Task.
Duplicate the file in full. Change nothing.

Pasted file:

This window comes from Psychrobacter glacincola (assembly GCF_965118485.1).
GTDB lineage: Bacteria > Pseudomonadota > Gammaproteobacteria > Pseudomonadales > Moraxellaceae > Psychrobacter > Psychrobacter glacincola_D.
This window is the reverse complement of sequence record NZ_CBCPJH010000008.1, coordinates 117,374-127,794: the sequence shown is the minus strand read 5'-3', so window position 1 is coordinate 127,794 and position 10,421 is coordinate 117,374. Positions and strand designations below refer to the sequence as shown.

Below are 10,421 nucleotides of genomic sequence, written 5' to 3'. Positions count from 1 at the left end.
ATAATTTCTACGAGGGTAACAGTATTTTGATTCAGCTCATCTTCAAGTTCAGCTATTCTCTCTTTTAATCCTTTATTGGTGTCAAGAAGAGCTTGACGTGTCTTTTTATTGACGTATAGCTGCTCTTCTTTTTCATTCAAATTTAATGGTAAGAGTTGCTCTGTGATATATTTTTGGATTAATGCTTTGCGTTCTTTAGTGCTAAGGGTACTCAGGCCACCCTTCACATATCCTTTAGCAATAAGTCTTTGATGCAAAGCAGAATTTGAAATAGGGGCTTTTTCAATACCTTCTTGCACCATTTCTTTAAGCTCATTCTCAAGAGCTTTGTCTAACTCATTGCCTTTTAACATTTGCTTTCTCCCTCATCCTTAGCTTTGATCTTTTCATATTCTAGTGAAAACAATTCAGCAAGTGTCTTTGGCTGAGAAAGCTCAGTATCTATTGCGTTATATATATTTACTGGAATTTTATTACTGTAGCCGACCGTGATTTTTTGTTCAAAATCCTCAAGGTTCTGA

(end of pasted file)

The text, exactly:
This window comes from Psychrobacter glacincola (assembly GCF_965118485.1).
GTDB lineage: Bacteria > Pseudomonadota > Gammaproteobacteria > Pseudomonadales > Moraxellaceae > Psychrobacter > Psychrobacter glacincola_D.
This window is the reverse complement of sequence record NZ_CBCPJH010000008.1, coordinates 117,374-127,794: the sequence shown is the minus strand read 5'-3', so window position 1 is coordinate 127,794 and position 10,421 is coordinate 117,374. Positions and strand designations below refer to the sequence as shown.

Below are 10,421 nucleotides of genomic sequence, written 5' to 3'. Positions count from 1 at the left end.
ATAATTTCTACGAGGGTAACAGTATTTTGATTCAGCTCATCTTCAAGTTCAGCTATTCTCTCTTTTAATCCTTTATTGGTGTCAAGAAGAGCTTGACGTGTCTTTTTATTGACGTATAGCTGCTCTTCTTTTTCATTCAAATTTAATGGTAAGAGTTGCTCTGTGATATATTTTTGGATTAATGCTTTGCGTTCTTTAGTGCTAAGGGTACTCAGGCCACCCTTCACATATCCTTTAGCAATAAGTCTTTGATGCAAAGCAGAATTTGAAATAGGGGCTTTTTCAATACCTTCTTGCACCATTTCTTTAAGCTCATTCTCAAGAGCTTTGTCTAACTCATTGCCTTTTAACATTTGCTTTCTCCCTCATCCTTAGCTTTGATCTTTTCATATTCTAGTGAAAACAATTCAGCAAGTGTCTTTGGCTGAGAAAGCTCAGTATCTATTGCGTTATATATATTTACTGGAATTTTATTACTGTAGCCGACCGTGATTTTTTGTTCAAAATCCTCAAGGTTCTGA